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Maryland Man Charged with Receiving Islamic State Funds for U.S. Terror Attack

Mohamed Elshinawy, a 30-year-old Maryland resident originally from Egypt, has been charged with soliciting some $8,700 from Islamic State operatives and plotting a terrorist attack in the United States.

The New York Times reports Elshinawy’s arrest comes after a five-month FBI investigation, which “included tracking of his finances and online communications.” When FBI agents confronted him about his overseas financial transactions, Elshinawy first claimed it was money from his mother, then admitted he was getting the money from ISIS affiliates in Egypt, but claimed he was trying to “scam some money” from the terrorists, and even “told the F.B.I. that it should laud him for his work and give him a job in terrorist financing.”

Unfortunately for Elshinawy, the FBI does not award points for chutzpah, so they kept digging. They noted that he spent a great deal of the money he got from ISIS on communications equipment, with one law enforcement official saying he “showed a level of tradecraft that we haven’t seen in many other cases.” That is not the sort of compliment a person under investigation for terrorist activity wants to receive.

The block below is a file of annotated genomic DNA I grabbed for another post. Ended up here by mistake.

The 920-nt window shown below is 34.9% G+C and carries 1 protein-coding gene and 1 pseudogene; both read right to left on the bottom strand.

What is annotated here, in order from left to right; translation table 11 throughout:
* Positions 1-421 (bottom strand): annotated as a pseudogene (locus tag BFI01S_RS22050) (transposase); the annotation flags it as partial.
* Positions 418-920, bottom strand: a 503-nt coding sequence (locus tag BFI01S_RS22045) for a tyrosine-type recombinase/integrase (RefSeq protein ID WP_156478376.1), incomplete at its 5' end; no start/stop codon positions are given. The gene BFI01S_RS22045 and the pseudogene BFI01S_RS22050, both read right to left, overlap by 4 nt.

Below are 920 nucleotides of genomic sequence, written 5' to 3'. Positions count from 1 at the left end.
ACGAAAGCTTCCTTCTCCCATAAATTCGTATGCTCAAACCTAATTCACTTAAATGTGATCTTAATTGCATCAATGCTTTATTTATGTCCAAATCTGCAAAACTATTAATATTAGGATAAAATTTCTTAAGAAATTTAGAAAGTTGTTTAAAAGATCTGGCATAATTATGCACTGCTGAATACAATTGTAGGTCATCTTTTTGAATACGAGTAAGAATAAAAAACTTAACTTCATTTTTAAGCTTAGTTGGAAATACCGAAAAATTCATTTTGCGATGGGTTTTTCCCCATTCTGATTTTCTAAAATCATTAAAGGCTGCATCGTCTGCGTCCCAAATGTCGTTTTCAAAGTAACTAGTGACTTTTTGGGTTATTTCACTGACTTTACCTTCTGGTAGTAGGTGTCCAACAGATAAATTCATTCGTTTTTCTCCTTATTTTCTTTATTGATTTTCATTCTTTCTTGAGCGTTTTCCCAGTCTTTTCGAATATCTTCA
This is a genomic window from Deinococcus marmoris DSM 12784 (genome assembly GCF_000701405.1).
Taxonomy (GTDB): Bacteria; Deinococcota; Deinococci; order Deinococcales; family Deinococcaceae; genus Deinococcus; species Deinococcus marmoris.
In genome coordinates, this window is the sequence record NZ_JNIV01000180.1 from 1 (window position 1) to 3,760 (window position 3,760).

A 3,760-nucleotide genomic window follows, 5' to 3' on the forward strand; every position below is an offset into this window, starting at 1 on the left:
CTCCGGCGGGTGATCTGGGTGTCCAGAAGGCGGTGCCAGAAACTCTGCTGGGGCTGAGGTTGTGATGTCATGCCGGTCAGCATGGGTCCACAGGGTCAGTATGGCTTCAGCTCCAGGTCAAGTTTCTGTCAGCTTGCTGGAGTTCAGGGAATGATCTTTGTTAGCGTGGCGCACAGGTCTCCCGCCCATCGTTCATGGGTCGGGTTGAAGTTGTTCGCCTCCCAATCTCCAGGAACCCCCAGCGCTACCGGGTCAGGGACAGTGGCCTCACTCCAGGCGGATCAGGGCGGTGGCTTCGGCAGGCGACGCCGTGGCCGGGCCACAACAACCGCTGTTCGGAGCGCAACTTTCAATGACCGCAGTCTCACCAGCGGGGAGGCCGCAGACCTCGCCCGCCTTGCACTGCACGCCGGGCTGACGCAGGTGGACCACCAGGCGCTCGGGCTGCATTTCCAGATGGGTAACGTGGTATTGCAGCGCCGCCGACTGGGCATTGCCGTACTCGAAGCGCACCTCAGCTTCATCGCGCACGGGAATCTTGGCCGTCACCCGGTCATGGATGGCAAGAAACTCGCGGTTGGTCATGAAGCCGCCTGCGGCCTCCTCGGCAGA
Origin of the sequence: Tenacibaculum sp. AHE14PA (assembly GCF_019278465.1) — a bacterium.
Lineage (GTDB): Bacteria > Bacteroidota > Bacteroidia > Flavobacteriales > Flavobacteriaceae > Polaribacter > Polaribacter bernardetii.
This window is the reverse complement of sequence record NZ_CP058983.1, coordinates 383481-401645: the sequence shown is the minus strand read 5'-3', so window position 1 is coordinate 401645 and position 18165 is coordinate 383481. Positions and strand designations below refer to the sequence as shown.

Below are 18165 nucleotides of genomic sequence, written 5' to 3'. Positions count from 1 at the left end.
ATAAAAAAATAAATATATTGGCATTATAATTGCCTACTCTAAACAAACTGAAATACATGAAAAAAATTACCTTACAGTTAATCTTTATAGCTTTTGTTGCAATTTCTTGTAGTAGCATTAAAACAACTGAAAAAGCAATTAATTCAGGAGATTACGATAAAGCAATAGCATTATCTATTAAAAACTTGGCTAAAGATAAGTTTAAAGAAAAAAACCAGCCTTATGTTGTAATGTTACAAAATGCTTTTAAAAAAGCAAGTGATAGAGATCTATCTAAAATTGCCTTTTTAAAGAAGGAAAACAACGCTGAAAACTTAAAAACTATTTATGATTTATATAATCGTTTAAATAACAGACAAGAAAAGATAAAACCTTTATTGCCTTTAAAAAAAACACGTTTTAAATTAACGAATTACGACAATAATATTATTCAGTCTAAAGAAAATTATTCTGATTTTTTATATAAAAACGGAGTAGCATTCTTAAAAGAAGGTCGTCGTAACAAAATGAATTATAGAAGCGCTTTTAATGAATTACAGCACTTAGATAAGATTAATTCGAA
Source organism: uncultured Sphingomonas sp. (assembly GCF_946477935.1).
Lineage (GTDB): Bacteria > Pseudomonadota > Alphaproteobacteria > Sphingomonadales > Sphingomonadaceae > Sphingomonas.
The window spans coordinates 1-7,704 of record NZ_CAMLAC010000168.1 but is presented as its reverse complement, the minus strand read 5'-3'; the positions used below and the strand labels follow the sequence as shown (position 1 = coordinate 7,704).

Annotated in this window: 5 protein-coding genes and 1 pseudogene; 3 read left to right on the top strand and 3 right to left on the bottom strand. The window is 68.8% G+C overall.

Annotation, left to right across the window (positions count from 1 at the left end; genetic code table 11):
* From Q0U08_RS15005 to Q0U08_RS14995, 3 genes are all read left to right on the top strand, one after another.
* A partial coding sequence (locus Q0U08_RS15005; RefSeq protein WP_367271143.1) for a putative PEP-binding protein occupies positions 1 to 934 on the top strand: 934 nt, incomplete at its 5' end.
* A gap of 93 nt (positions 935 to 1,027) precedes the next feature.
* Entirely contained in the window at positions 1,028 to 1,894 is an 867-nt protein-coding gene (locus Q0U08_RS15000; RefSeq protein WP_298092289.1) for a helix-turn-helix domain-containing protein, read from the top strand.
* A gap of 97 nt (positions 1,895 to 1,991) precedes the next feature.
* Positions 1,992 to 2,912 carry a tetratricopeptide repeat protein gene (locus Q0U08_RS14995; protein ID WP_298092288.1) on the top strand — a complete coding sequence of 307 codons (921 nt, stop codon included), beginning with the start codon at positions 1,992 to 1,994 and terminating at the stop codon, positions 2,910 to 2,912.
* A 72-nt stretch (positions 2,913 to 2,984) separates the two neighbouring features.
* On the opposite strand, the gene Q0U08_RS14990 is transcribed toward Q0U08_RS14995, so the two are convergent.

According to investigators, Elshinawy was in communication with a childhood Egyptian friend who has since fled to Syria to escape terrorism charges. The two were both ISIS supporters, with Elshinawy portraying himself as “a soldier of the state” whose “soul was over there with the jihadists,” saying that he smiled every time he saw a news account of the Islamic State’s murderous achievements. He also spoke of plans to relocate to Islamic State territory in Syria with his wife.

Elshinawy used his friend in Syria to establish contact with the ISIS operative who began wiring him money. Although prosecutors say he had not begun formulating a specific attack plan, he told his friend that he had “many targets” in mind.

Commenting on the Elshinawy case to the Baltimore Sun, University of Maryland Center for Health and Homeland Security director Michael Greenberger warned that ISIS apparently has “enough money to be able to set out a lot of lures, hoping that one lure will catch somebody who’s willing to engage in dangerous activity.”

The Sun quotes Elshinawy’s claim that his ISIS contact cited the attack on the Mohammed Art Exhibit in Garland, Texas as an example of the work they were looking to contract from jihadis in the U.S.

Prosecutors and analysts who spoke with the Sun also cited this case as further evidence of the Islamic State’s skill at using the Internet for recruiting purposes, and also the ability of extremists to tap into long-standing family connections and friendships. “Real-world relationships matter,” said Seamus Hughes of George Washington University. “You’re more likely to be engaged in this ideology if your friends, or your brother, or your sister are also interested.”

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